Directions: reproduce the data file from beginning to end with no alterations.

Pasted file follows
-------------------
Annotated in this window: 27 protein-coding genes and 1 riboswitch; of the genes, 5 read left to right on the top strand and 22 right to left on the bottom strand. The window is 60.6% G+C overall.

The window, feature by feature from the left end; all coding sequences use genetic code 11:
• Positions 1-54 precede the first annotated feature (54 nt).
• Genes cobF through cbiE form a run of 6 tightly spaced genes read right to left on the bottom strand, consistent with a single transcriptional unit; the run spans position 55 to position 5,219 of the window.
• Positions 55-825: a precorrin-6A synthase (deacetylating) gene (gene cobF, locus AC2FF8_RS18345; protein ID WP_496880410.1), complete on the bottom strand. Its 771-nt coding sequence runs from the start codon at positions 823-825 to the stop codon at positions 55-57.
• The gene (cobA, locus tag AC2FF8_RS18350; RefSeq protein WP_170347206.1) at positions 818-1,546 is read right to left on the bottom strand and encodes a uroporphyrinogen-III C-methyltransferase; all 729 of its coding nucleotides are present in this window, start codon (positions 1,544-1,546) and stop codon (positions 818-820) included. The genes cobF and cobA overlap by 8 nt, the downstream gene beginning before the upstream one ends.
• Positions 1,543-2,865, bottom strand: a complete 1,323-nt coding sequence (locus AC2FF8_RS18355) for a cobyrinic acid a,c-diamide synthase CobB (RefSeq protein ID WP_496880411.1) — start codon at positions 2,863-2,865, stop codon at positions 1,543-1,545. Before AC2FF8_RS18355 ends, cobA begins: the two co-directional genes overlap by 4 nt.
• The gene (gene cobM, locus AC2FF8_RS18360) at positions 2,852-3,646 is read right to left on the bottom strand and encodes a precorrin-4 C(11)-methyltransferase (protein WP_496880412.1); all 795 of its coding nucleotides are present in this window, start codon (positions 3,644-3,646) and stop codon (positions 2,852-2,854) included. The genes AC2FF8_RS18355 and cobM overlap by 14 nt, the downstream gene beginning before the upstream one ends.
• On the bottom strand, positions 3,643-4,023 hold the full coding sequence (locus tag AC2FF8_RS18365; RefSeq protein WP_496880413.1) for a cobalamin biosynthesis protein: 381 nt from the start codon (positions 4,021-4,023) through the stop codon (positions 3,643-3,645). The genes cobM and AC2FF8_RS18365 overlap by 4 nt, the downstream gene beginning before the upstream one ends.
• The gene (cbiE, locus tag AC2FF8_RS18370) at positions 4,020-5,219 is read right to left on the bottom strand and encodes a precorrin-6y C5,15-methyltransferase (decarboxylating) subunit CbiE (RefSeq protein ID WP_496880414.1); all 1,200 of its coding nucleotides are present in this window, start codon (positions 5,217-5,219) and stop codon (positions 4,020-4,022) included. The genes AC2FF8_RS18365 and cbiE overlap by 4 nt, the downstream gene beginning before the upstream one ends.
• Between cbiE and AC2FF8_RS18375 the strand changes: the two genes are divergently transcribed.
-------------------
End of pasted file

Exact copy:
Annotated in this window: 27 protein-coding genes and 1 riboswitch; of the genes, 5 read left to right on the top strand and 22 right to left on the bottom strand. The window is 60.6% G+C overall.

The window, feature by feature from the left end; all coding sequences use genetic code 11:
• Positions 1-54 precede the first annotated feature (54 nt).
• Genes cobF through cbiE form a run of 6 tightly spaced genes read right to left on the bottom strand, consistent with a single transcriptional unit; the run spans position 55 to position 5,219 of the window.
• Positions 55-825: a precorrin-6A synthase (deacetylating) gene (gene cobF, locus AC2FF8_RS18345; protein ID WP_496880410.1), complete on the bottom strand. Its 771-nt coding sequence runs from the start codon at positions 823-825 to the stop codon at positions 55-57.
• The gene (cobA, locus tag AC2FF8_RS18350; RefSeq protein WP_170347206.1) at positions 818-1,546 is read right to left on the bottom strand and encodes a uroporphyrinogen-III C-methyltransferase; all 729 of its coding nucleotides are present in this window, start codon (positions 1,544-1,546) and stop codon (positions 818-820) included. The genes cobF and cobA overlap by 8 nt, the downstream gene beginning before the upstream one ends.
• Positions 1,543-2,865, bottom strand: a complete 1,323-nt coding sequence (locus AC2FF8_RS18355) for a cobyrinic acid a,c-diamide synthase CobB (RefSeq protein ID WP_496880411.1) — start codon at positions 2,863-2,865, stop codon at positions 1,543-1,545. Before AC2FF8_RS18355 ends, cobA begins: the two co-directional genes overlap by 4 nt.
• The gene (gene cobM, locus AC2FF8_RS18360) at positions 2,852-3,646 is read right to left on the bottom strand and encodes a precorrin-4 C(11)-methyltransferase (protein WP_496880412.1); all 795 of its coding nucleotides are present in this window, start codon (positions 3,644-3,646) and stop codon (positions 2,852-2,854) included. The genes AC2FF8_RS18355 and cobM overlap by 14 nt, the downstream gene beginning before the upstream one ends.
• On the bottom strand, positions 3,643-4,023 hold the full coding sequence (locus tag AC2FF8_RS18365; RefSeq protein WP_496880413.1) for a cobalamin biosynthesis protein: 381 nt from the start codon (positions 4,021-4,023) through the stop codon (positions 3,643-3,645). The genes cobM and AC2FF8_RS18365 overlap by 4 nt, the downstream gene beginning before the upstream one ends.
• The gene (cbiE, locus tag AC2FF8_RS18370) at positions 4,020-5,219 is read right to left on the bottom strand and encodes a precorrin-6y C5,15-methyltransferase (decarboxylating) subunit CbiE (RefSeq protein ID WP_496880414.1); all 1,200 of its coding nucleotides are present in this window, start codon (positions 5,217-5,219) and stop codon (positions 4,020-4,022) included. The genes AC2FF8_RS18365 and cbiE overlap by 4 nt, the downstream gene beginning before the upstream one ends.
• Between cbiE and AC2FF8_RS18375 the strand changes: the two genes are divergently transcribed.